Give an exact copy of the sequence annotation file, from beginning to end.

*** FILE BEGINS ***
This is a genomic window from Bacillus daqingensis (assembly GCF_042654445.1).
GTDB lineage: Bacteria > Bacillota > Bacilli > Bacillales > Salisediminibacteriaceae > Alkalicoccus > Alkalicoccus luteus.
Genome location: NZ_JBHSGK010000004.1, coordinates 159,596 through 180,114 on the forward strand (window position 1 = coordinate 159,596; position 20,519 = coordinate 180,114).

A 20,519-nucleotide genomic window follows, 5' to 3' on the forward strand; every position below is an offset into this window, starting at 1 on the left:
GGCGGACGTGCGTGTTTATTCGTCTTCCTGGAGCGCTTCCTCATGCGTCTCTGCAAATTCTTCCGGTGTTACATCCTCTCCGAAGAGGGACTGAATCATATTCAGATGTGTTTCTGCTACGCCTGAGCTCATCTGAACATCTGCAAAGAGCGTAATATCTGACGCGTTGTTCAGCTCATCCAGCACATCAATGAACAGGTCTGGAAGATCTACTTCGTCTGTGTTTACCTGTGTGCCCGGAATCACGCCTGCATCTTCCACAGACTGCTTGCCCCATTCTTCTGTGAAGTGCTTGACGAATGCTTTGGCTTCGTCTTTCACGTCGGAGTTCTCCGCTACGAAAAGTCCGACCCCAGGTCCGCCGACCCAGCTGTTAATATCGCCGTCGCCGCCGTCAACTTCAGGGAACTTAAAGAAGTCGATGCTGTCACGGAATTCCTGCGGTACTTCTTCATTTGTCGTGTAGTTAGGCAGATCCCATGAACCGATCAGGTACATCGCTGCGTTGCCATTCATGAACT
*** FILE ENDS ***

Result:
This is a genomic window from Bacillus daqingensis (assembly GCF_042654445.1).
GTDB lineage: Bacteria > Bacillota > Bacilli > Bacillales > Salisediminibacteriaceae > Alkalicoccus > Alkalicoccus luteus.
Genome location: NZ_JBHSGK010000004.1, coordinates 159,596 through 180,114 on the forward strand (window position 1 = coordinate 159,596; position 20,519 = coordinate 180,114).

A 20,519-nucleotide genomic window follows, 5' to 3' on the forward strand; every position below is an offset into this window, starting at 1 on the left:
GGCGGACGTGCGTGTTTATTCGTCTTCCTGGAGCGCTTCCTCATGCGTCTCTGCAAATTCTTCCGGTGTTACATCCTCTCCGAAGAGGGACTGAATCATATTCAGATGTGTTTCTGCTACGCCTGAGCTCATCTGAACATCTGCAAAGAGCGTAATATCTGACGCGTTGTTCAGCTCATCCAGCACATCAATGAACAGGTCTGGAAGATCTACTTCGTCTGTGTTTACCTGTGTGCCCGGAATCACGCCTGCATCTTCCACAGACTGCTTGCCCCATTCTTCTGTGAAGTGCTTGACGAATGCTTTGGCTTCGTCTTTCACGTCGGAGTTCTCCGCTACGAAAAGTCCGACCCCAGGTCCGCCGACCCAGCTGTTAATATCGCCGTCGCCGCCGTCAACTTCAGGGAACTTAAAGAAGTCGATGCTGTCACGGAATTCCTGCGGTACTTCTTCATTTGTCGTGTAGTTAGGCAGATCCCATGAACCGATCAGGTACATCGCTGCGTTGCCATTCATGAACT